The Jewish Agency’s Loan Funds were initiated by Jewish communities in the United States, and have been successfully developing Israel’s economy since 2001. The Loan Funds program is operated by The Jewish Agency’s Partnerships Unit, which also oversees Partnership2Gether and a variety of projects that build connections between Israeli communities and Jewish communities around the world. Our most notable partners in our Loan Fund initiative are the Jewish communities of New York, Miami, MetroWest New Jersey, Pittsburgh, Detroit, and the Central Area Consortium.
The Loan Funds assist entrepreneurs and business owners in Israel to open or expand their businesses, through loans with highly attractive conditions. The Jewish Agency acts as a partial guarantor for the loans, to support those businesses that otherwise would have a difficult time qualifying for loans or presenting the necessary collateral for them.
- Strengthening Israeli society
- Narrowing socio-economic gaps and uplifting vulnerable populations
- Encouraging the creation of new small and medium-size businesses
- Expanding the activity of existing businesses by upgrading their technology and operations
- Creating jobs, reducing unemployment, and stimulating economic growth
- Improving quality of life for residents of Israel’s social and geographic peripheries
- Building pride and a sense of personal investment in Israel for Jewish communities worldwide
From an idea to a successful business - How Does It Work?
The process starts with the entrepreneur contacting an independent business advisor or MATI centers (entrepreneurship development centers) around Israel. The business concept is examined and an application for basic approval is submitted. The Jewish Agency considers whether the entrepreneur satisfies the preset criteria and the bank looks at financial risks involved.
If basic approval is obtained by the two parties, the entrepreneur has to apply to MATI or the advisor for help with preparing a business plan that describes the idea and its the marketing and financial potential.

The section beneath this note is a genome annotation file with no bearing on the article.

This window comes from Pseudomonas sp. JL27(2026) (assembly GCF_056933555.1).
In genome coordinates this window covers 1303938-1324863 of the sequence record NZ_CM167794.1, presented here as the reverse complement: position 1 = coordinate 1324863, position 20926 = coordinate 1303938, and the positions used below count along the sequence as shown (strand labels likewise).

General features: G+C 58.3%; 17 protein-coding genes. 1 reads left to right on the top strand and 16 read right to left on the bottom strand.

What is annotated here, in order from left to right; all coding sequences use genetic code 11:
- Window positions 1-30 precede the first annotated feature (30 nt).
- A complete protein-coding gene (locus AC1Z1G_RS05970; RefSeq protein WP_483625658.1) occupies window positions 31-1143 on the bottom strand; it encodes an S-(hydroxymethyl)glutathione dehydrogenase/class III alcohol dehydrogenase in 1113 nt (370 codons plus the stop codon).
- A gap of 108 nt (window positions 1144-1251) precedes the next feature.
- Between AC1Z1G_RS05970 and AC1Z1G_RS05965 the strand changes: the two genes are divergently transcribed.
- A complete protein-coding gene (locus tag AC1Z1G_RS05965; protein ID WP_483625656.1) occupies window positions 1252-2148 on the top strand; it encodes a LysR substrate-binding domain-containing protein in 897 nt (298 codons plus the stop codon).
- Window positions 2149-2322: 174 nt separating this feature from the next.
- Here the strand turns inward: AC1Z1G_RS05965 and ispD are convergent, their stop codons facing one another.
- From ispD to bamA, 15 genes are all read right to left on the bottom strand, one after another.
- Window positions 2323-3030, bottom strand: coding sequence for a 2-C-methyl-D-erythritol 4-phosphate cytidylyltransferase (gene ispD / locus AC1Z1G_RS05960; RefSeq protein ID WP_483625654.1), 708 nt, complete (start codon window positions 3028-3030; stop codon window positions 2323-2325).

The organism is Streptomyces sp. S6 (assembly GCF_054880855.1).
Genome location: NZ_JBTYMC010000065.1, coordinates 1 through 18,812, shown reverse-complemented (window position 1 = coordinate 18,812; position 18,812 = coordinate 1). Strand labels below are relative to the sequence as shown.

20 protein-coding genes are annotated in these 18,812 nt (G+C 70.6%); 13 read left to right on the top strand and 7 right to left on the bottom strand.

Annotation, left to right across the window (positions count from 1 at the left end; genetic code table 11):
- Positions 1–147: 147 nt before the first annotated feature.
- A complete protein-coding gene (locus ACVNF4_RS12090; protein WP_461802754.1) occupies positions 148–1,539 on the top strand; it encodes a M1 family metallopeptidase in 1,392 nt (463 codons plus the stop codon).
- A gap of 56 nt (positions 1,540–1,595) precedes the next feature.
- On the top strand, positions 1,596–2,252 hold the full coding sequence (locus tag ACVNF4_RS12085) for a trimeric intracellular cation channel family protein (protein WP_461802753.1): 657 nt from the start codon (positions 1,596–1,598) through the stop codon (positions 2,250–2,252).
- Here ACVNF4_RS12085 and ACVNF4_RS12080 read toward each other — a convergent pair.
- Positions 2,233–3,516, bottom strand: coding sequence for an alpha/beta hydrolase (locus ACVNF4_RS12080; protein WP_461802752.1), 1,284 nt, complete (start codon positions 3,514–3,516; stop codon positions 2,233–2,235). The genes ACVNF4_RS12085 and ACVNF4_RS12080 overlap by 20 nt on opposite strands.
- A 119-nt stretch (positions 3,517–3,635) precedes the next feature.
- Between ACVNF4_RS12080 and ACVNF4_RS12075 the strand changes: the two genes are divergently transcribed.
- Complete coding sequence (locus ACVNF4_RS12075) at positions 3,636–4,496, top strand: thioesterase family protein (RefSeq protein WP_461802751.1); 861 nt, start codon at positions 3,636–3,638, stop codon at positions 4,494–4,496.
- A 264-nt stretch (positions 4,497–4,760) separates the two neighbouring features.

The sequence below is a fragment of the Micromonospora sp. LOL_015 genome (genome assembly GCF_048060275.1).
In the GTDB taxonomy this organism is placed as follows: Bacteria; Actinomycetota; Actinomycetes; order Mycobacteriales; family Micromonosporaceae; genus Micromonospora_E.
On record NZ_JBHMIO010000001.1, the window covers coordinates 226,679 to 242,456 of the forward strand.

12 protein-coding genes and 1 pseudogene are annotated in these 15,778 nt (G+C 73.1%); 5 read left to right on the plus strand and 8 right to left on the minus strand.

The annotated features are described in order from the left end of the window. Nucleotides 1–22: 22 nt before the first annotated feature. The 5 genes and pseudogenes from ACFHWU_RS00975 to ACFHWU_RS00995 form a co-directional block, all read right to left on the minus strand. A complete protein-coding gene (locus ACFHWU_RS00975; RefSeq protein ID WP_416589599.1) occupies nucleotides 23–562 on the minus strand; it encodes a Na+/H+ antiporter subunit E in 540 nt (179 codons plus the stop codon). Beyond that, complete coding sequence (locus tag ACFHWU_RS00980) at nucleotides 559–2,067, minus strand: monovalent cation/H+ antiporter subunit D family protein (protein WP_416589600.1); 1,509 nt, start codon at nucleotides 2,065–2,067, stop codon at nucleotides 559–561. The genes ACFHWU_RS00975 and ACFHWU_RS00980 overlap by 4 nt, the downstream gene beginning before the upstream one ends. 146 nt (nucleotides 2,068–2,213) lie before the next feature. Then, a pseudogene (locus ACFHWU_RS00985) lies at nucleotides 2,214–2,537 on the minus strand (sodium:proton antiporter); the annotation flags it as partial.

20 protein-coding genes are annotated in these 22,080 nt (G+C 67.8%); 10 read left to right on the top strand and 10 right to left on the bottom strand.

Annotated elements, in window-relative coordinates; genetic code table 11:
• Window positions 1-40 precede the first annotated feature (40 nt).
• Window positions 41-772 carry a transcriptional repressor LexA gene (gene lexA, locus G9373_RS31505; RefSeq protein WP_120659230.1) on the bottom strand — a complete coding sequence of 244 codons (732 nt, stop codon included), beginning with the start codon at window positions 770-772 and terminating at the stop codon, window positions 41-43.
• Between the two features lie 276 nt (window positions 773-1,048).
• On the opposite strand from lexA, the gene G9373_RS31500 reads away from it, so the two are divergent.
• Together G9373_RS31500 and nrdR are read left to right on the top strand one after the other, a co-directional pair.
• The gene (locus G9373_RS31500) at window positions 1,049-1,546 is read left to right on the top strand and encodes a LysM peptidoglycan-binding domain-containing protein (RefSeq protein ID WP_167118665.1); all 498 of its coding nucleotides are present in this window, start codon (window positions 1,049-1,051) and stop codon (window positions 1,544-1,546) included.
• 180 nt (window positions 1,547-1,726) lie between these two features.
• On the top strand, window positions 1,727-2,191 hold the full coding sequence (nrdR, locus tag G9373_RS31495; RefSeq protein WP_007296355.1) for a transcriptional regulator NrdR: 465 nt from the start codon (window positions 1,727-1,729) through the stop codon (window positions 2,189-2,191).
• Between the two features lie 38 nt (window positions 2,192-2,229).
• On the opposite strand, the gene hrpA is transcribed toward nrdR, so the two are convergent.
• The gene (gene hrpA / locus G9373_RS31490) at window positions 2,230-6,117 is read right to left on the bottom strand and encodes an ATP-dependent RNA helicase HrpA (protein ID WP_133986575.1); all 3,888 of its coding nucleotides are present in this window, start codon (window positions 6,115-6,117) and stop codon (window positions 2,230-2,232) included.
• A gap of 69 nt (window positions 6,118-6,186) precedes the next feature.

The business plans are submitted to the Jewish Agency officials and bank officials, and are discussed by a public committee at prearranged times. The public committee comprises representatives of the Jewish Agency and of the lending bank, and the chairman is a public representative. The committee discussions include examination of the business plan and meetings with the entrepreneurs and the supporting advisor. If the loan is approved, the Jewish Agency becomes a guarantor for the bank loan for the amount set by the committee.
The Jewish Agency signs agreements with the bank and assumes partial financial responsibility in cases of non-payment. The fund offers excellent conditions including, as aforesaid, provision of the Jewish Agency's guarantee without which it is sometimes difficult to obtain regular commercial loans. The loan fund payments are refunded to the Jewish Agency and serve as capital which is subsequently deposited at the bank and serves as collateral for providing additional loans in the future.
For further information:
- Amir Sznajderman - email@example.com, Director of Loan Funds Unit
- Hebrew site with detailed information on the loan funds.
Small Business Loan Funds Experiences
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